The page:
50 years ago, it was planned as an 8-day music festival, pulling over 60,000 people to a small Louisiana town on the Atchafalaya River. But barely anyone knows it ever happened.

At a time where the success of Woodstock brought in a new wave of festival concert promoters, the 'Celebration of Life' event initially promised a pretty impressive lineup and a "wide array" of attractions. Unfortunately, the concept was not well received by locals and there was immediate pushback from a legal and political standpoint.

www.mccrea1971.com, YouTube

The 'Celebration of Life' music festival caused such a local uproar that it was forced to move twice before organizers ultimately settled on a private piece of property in McCrea, Louisiana—a small unincorporated community on the east bank of the Atchafalaya River in the northwestern portion of Pointe Coupee Parish.

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To put things into perspective when it comes to the legend of the 'Celebration of Life' music festival, McCrea was once described as "the most obscure, tucked-away spot possible, ever."

www.mccrea1971.com

So, imagine tens of thousands of hippies converging on this isolated town in Louisiana. Authorities tried to stop it, but they were quickly overwhelmed as vehicles lined the small country roads for miles. Many people ended up getting stuck, and while local mom & pop grocery stores made more money than they had ever seen, none of them could keep up or keep inventory.

www.mccrea1971.com

By the time the authorities caved and allowed the crowds into the festival site, many of the scheduled acts had moved on to other gigs and weren't able to play.

This means that headliners like Pink Floyd, Beach Boys, Miles Davis, and B.B. King never actually took the stage, but that didn't stop tens of thousands of festival-goers from setting up camp to willingly endure days of brutal heat while scoring drugs and scavaging for food and water.

www.mccrea1971.com

In addition to the heat, there were mosquitos, rain, and the deadly current of the Atchafalaya River, where attendees skinny-dipped during the daylight hours to stay cool. Locals would bring their boats by the area just to enjoy the view while youngsters casually hung around in the nude.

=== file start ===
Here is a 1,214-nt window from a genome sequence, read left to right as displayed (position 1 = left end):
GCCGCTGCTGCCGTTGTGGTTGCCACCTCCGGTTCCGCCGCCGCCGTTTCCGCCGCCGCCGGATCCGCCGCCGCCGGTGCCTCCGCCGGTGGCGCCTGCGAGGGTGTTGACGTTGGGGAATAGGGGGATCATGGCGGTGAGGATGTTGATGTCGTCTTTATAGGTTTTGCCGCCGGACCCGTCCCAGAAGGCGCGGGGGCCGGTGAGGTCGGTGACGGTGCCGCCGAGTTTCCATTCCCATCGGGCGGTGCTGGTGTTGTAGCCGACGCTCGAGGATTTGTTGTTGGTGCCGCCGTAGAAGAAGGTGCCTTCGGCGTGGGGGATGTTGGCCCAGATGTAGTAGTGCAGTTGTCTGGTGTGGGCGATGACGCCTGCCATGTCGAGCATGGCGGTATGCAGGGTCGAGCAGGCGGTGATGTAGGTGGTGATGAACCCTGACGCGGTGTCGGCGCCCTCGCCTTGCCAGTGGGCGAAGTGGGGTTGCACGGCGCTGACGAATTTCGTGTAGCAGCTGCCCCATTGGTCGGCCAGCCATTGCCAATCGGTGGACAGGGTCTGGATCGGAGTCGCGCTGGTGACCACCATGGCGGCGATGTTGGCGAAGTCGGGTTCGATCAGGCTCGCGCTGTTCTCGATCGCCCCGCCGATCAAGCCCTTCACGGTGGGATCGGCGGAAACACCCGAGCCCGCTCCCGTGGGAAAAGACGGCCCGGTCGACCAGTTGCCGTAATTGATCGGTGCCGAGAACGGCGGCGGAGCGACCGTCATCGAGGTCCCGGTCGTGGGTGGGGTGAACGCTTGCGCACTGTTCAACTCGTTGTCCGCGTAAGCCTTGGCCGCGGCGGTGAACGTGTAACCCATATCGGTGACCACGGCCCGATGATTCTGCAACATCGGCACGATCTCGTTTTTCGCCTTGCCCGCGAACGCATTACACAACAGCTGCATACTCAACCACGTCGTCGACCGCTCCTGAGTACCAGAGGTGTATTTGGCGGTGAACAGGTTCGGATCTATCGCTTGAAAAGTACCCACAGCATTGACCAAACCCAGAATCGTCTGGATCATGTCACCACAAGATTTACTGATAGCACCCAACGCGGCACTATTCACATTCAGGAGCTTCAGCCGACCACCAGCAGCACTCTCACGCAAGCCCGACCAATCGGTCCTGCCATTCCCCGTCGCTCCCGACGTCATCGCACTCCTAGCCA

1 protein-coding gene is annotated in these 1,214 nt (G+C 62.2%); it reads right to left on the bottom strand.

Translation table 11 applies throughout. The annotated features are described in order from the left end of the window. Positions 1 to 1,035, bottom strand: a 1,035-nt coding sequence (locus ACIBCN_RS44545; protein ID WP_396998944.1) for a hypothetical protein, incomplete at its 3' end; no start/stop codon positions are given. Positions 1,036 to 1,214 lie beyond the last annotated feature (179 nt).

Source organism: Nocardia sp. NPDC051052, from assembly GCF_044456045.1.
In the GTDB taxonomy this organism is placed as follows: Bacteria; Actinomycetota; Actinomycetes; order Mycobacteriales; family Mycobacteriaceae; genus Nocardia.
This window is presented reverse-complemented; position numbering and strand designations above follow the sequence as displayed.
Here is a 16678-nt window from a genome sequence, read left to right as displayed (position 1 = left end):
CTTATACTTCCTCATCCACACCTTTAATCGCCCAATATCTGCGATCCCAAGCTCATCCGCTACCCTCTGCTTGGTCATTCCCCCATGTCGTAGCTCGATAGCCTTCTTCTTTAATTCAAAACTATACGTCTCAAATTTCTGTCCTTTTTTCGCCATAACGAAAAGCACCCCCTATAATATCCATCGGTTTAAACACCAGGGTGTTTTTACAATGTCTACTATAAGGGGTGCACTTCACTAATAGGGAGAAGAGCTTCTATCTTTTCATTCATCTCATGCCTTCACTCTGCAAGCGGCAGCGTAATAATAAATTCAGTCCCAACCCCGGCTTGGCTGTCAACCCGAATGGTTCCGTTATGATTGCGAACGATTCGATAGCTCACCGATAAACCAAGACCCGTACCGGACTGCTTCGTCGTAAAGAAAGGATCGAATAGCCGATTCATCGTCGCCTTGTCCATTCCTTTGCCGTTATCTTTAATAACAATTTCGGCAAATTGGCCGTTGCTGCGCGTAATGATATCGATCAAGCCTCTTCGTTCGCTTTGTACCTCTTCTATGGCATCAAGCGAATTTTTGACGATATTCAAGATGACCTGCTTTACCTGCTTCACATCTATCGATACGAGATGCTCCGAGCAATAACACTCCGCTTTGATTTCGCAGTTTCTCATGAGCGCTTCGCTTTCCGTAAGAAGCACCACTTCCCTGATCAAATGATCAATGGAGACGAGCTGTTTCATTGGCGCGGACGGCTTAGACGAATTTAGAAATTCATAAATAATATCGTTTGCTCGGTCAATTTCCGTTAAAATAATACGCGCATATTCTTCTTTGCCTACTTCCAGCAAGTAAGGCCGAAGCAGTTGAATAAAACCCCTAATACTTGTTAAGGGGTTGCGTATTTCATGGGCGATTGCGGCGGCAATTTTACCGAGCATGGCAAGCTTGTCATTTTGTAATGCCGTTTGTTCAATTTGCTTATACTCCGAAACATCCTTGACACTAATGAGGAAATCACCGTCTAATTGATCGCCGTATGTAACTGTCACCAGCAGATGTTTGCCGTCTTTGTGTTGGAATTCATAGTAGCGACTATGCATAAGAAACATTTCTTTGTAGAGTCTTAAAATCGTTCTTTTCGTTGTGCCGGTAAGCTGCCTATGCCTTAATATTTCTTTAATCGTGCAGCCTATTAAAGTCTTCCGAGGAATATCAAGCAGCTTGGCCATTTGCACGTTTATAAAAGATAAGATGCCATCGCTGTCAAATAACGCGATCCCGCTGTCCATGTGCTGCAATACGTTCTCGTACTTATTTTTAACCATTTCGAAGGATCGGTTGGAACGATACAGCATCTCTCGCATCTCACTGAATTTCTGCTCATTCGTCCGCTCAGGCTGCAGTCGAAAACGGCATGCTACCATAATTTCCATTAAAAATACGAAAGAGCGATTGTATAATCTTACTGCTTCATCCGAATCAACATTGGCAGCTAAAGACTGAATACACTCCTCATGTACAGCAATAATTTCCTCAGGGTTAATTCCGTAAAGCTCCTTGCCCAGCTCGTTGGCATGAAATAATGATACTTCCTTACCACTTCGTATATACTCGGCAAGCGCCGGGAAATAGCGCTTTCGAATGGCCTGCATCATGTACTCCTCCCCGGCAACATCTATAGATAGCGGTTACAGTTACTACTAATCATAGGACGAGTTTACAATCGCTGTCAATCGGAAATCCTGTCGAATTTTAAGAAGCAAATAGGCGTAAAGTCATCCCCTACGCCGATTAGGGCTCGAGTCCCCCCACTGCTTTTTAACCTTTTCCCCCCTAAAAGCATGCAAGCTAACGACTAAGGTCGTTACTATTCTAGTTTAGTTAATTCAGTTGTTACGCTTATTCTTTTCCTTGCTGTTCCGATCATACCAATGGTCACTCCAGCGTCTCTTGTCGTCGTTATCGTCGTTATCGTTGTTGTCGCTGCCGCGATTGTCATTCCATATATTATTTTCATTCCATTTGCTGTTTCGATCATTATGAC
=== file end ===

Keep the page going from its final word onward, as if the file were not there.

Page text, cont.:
Unfortunately, the shortage of basic resources and sanitation mixed with the intense heat and the dangerous current of the Atchafalaya River proved to be deadly for at least four people during the festival, which only adds to the fascination behind the event that has been called "Louisiana's Forgotten Rock Festival."

www.mccrea1971.com

While there has been more than enough criticism to go around, 'McCrea 1971' is a documentary that aims to tell the story of those in attendance. While many of the 60,000+ festival attendees came from out of state, a large amount of them hailed from surrounding areas of Louisiana including Lafayette.

www.mccrea1971.com

A recent post on the Lafayette Memories Facebook group featured colorful firsthand recollections of the music festival, as well as a very detailed report on the 'Celebration of Life' from The Daily Advertiser.

Facebook, Lafayette Memories
Facebook, Lafayette Memories
Facebook, Lafayette Memories
Facebook, Lafayette Memories
Facebook, Lafayette Memories

In 2018, Rolling Stone published a very detailed feature on the controversial Louisiana music festival comparing the 'Celebration of Life' to a 'Festival of Death' that would mark the end of the golden age of rock music festivals.

Take a moment and watch the documentary along with some pretty amazing uncut footage below. See more visuals and feel free to take a deeper dive on the official McCrea 1971 documentary website here.

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